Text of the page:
Block on Trump's Asylum Ban Upheld by Supreme Court
One foreign eco-terrorist won't be breaking rocks in prison, she'll be cracking books instead.
Rebecca Rubin, 40, of British Columbia, Canada, was convicted in federal court in Oregon for her part in a "massive eco-sabotage campaign" as part of the Earth Liberation Front and the Animal Liberation Front. According to The Oregonian, Rubin was sentenced to five years in prison ... and advised to read two books by pop science writer Malcolm Gladwell.
Can a judge actually give a prisoner reading assignments?
Rubin had committed various acts of eco-terrorism as part of a group called "the Family." She pleaded guilty to participating in these attacks in October. Although she wouldn't reveal the other members of her group, the Los Angeles Times reported that she admitted full responsibility for attacks that included firebombing and setting horses free.
Perhaps it was because of her contrition -- or the fact that she was on the run in Canada for years -- that U.S. District Judge Ann Aiken recommended that Rubin do some reading behind bars. According to the Oregonian, Judge Aiken advised that the former eco-saboteur read "David and Goliath: Underdogs, Misfits, and the Art of Battling Giants" by Malcolm Gladwell.
Although panned by The Wall Street Journal as "working with thin evidentiary soup," Gladwell's "David and Goliath" ostensibly examines the strength of "desirable difficulties" like dyslexia in business leaders. Perhaps Judge Aiken hopes that this prison sentence -- or even the last few decades of Rubin's life -- will be couched as desirable difficulties.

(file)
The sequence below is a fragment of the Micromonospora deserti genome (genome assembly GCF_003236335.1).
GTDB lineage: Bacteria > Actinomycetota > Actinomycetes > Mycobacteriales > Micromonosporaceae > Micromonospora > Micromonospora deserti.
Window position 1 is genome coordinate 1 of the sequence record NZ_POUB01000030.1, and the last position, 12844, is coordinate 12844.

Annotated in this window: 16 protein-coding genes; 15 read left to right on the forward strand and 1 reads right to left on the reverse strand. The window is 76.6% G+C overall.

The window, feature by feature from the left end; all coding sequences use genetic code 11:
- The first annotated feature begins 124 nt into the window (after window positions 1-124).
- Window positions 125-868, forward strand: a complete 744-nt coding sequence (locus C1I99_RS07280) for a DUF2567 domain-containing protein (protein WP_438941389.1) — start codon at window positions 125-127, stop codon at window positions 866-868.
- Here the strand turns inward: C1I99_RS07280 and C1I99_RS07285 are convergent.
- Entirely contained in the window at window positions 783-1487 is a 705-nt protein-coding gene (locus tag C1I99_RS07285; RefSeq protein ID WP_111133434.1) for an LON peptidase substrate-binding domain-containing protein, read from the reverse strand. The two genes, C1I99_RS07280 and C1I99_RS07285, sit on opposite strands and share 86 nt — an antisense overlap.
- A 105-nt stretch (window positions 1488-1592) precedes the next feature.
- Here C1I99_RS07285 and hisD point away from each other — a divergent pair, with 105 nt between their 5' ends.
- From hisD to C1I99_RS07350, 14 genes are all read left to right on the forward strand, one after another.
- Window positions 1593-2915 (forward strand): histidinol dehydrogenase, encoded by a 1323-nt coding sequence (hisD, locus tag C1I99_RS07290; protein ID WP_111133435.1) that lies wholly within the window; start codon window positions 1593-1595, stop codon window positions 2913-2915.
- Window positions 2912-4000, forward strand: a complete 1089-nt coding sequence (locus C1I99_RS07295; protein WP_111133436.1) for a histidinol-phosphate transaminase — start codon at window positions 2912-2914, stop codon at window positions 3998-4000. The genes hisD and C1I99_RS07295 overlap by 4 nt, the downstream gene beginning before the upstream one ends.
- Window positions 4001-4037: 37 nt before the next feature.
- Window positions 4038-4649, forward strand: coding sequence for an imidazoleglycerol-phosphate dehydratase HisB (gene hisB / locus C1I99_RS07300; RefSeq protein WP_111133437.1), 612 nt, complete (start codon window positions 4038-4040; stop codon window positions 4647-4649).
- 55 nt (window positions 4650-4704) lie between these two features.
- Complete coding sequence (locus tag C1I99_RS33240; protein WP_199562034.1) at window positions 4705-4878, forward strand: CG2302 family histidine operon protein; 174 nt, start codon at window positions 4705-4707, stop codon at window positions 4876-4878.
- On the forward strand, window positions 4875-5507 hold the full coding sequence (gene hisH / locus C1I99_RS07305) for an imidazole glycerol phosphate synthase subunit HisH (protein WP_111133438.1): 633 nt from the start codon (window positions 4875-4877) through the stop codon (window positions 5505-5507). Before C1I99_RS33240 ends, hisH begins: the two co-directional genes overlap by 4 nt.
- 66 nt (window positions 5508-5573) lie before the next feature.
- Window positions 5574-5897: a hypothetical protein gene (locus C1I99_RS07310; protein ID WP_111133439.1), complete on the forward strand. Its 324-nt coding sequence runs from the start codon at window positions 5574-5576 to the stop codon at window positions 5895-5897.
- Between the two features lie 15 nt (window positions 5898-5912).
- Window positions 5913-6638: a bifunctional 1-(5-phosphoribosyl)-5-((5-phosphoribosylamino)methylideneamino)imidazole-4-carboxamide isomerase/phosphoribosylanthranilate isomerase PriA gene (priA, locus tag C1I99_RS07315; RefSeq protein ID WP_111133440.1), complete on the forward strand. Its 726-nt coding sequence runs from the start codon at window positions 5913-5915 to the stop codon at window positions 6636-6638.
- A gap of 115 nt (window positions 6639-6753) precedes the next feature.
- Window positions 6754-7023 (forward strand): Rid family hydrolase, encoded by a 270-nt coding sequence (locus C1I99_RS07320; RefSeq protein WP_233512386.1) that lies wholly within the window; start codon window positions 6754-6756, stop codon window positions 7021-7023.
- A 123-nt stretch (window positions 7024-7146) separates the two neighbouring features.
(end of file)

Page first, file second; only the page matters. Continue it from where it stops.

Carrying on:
This isn't the first time that a judge has suggested or even ordered a defendant to bone up on his or her reading. A federal judge in a San Francisco Bay Area robbery case ordered defendant Otis Mobley Jr. to "read for at least one hour every day" and write book reports while on supervised release pending his trial, the Mercury News reported in 2012.
And while some prisoners use books as their favorite method of smuggling drugs, Flavorwire reports that one Utah judge often ordered convicted felons to read Victor Hugo's "Les Misérables." Reading Hugo's story of redemption and prisoner rehabilitation may be slightly more torturous for felons than watching the recent movie adaptation.
These kinds of creative sentences can border on exceeding a judge's authority, but most defendants are more than willing to comply if it's part of a more lenient plea bargain.
We hope prison commissaries sell bookmarks.
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